Comedian Esteban Touma is taking time to reflect on cold weather in Wisconsin. Born and raised in Ecuador, the state’s severe winters have tested him. But, an even greater challenge for Touma has been acclimating to how much Wisconsinites like to TALK about the weather.
As I step out of the deep freeze and unwrap six layers of winter gear in the lobby, I see Wendy from HR approaching. Our eyes lock. I’m terrified, but there’s nothing I can do. It’s on. I’m trapped. It’s time for small talk.
Am I scared? Of course. This is not your average banter. This is WISCONSIN small talk. And I’m facing Wendy herself, the queen of chit chat. She’s in the big leagues. As she approaches with the warmest smile, head slightly tilted, I start to sweat. This is not amateur hour.
“Esteban!” she shouts, eyes sparkling. “I almost didn’t make it. I have no idea why I even got out of bed today!” she says, pointing at the blizzard outside. This is why she’s a legend. Not even a “Hey!” No sign of a, “How are you?” We’re going straight into the weather. The worst thing about Wisconsin’s winter is not that it sucks – it does – it’s that you’re forced to talk about it. A LOT.
But I don’t even flinch. I’ve been training. Big smile, hands on hips, strong eye contact. “The only thing that got me out of bed…” I say, skipping a beat for maximum effect. “…was coffee!” She bursts into laughter. Oh, how we chuckle and howl. I’m starting strong. Maybe Wendy from HR has finally met her match.
When I arrived in Madison six years ago, I was unprepared. When animals meet they growl, display their plumage, or sniff butts. Small talk in Wisconsin seemed like a similar show of dominance, people making incoherent noises, and showing their teeth to each other. And I wanted no part of it. As an immigrant from South America, I tried hard to avoid it: arriving late to all meetings, speaking Español to my Uber driver, or keeping it under 12 items so I could use the self-checkout machine at the grocery store.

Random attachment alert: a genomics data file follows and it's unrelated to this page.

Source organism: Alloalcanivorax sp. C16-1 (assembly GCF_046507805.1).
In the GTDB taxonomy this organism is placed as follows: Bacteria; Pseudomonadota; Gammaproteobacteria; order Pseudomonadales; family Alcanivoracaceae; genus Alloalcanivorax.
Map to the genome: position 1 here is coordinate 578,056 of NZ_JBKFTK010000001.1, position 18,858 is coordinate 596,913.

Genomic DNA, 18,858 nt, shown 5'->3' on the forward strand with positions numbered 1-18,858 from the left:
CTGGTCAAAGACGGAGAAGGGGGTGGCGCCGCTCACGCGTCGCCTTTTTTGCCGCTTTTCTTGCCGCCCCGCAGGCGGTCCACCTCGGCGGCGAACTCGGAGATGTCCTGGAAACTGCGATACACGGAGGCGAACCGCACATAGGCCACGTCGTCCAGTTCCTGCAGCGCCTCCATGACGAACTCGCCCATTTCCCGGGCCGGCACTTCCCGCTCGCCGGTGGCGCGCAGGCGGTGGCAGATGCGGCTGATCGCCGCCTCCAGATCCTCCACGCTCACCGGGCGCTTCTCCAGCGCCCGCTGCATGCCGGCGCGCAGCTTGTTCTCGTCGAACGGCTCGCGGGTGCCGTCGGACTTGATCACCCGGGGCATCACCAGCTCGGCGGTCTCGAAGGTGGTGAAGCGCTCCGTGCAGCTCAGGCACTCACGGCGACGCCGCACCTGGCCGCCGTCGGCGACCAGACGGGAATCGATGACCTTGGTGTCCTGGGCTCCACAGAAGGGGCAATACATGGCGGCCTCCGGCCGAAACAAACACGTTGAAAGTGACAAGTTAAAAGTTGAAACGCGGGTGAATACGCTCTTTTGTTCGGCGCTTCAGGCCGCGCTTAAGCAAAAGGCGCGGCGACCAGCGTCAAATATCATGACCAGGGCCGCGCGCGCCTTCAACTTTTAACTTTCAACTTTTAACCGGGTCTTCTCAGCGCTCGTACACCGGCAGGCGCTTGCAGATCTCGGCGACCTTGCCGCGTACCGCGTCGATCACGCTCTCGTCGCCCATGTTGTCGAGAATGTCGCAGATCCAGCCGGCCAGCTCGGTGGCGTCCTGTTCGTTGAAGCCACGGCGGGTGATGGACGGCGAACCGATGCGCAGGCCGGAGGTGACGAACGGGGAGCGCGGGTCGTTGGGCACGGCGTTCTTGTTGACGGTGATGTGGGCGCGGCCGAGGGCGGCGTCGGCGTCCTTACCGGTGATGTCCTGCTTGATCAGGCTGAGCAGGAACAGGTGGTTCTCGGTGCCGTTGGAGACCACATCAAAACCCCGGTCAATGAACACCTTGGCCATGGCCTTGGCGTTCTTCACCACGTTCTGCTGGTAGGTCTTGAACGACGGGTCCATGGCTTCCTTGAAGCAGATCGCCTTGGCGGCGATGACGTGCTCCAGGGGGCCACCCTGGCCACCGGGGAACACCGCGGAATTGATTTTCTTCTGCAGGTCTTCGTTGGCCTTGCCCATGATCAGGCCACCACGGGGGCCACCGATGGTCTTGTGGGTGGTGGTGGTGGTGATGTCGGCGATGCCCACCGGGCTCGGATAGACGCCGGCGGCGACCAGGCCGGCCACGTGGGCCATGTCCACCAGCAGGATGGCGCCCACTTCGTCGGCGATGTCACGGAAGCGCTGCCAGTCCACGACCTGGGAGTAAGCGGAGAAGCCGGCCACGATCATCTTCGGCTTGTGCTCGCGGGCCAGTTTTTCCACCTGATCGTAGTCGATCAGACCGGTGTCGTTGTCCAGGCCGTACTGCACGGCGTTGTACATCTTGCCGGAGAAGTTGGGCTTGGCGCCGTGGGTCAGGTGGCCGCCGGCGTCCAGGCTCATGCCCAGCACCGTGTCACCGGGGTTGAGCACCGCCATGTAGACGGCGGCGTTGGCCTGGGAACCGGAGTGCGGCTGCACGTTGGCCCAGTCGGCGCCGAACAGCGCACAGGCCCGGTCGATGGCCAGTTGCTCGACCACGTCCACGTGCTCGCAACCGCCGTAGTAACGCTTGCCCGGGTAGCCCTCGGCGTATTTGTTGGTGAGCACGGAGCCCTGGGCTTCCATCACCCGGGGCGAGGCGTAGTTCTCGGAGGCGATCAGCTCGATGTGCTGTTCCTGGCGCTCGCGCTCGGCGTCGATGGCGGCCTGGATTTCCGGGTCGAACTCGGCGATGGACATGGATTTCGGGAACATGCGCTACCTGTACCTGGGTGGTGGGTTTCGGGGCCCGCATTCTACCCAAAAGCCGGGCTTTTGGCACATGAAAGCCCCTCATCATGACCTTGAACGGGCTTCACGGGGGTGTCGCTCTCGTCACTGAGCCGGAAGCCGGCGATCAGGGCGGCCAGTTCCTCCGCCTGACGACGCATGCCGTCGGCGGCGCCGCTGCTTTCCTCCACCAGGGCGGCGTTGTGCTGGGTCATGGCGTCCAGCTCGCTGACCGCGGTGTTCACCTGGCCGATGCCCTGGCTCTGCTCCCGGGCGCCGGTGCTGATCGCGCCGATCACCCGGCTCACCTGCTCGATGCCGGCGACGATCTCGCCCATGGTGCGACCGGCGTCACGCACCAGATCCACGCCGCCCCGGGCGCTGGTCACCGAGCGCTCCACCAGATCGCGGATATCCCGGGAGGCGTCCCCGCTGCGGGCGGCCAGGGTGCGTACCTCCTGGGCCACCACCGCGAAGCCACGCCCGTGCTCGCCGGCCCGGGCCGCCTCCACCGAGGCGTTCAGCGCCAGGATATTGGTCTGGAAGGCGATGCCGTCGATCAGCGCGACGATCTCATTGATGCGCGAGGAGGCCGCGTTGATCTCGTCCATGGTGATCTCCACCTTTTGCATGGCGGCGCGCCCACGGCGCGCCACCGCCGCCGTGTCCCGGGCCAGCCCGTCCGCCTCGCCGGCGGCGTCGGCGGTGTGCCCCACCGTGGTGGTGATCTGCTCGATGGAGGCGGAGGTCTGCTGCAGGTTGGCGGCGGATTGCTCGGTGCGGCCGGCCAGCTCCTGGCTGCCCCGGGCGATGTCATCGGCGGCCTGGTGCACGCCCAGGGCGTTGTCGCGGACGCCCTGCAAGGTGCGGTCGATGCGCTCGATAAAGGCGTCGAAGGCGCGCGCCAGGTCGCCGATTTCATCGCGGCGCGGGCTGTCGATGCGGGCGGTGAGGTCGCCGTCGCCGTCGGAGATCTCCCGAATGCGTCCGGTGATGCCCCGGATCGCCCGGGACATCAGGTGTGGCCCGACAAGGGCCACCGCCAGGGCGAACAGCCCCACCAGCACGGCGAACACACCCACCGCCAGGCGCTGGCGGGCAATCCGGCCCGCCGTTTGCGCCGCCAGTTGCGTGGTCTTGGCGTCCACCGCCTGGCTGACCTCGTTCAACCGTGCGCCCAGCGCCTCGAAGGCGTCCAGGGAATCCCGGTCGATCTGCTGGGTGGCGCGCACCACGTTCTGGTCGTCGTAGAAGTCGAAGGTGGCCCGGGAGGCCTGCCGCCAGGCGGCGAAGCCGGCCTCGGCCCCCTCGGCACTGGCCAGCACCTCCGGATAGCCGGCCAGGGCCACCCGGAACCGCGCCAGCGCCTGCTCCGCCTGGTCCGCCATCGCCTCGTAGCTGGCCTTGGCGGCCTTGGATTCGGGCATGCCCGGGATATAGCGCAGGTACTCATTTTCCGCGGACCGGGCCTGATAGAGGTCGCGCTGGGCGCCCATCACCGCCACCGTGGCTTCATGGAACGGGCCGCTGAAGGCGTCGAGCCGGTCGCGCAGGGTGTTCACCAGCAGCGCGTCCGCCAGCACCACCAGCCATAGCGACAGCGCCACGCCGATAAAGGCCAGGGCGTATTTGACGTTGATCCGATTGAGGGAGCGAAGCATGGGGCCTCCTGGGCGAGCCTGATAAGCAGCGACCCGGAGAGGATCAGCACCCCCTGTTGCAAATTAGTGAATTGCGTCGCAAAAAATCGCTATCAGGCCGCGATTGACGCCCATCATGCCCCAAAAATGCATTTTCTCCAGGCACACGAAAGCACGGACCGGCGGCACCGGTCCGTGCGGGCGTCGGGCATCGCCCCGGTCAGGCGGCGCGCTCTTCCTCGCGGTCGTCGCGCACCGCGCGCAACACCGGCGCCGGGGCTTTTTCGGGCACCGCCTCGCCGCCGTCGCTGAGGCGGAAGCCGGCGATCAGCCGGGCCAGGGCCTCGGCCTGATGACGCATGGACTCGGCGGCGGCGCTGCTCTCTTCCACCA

As Wendy and I move slowly down the hall, I feel like I’m doing great. She talks about the unpredictability of March, I mention Al Gore, and we share a moment of silence for the polar bears. I wonder to myself why Wisconsinites are so keen on this. There’s no need for small talk where I’m from. Quito, Ecuador is a pretty big, cosmopolitan city, where we kiss hello with strangers, quickly compliment each other, and go on our way. Our social connections involve Salsa music, Catholicism, and all those germs from smooching strangers.
When Wendy and I reach the end of the hallway, I realize we are going in opposite directions, but we linger. Too much is on the line. This is my graduation day, and I will not go gently into that, “Have a good day!” Defeating Wendy would mean I can look Wisconsin’s weather in its ugly face and say, “You don’t own me!”
But I must confess: compared to the frozen gray outside, Wendy’s casual banter is making me feel warm inside, and I start to understand. I imagine early settlers who, after setting up and getting comfortable during the Wisconsin summer, endured their first winter weather. What stopped them from packing up and heading south? Maybe someone rolled their eyes mid-blizzard and joked, “Nice day out there, huh?” And the extended chatter that followed lasted until it was time to collect berries, split logs, go fishing, and run from bears or whatever.
Wendy helped me understand that sure, the weather sucks, but that’s a small price to pay for the ability to connect with your neighbors about how much it sucks. “Exactly how much did it suck for you this morning?” “Which winter do you remember sucking THE MOST?” You ask some, answer some, and suddenly you warm up to the collective embrace that good Wisconsin small talk can offer.
As far as who won our small-talk showdown, neither of us gave it up. So after 42 minutes and two follow-up emails, we decided we are getting married. We’re looking at dates for next summer, or as we here in Wisconsin like to call it: Road Construction Season.
(This story originally aired on April 5, 2019.)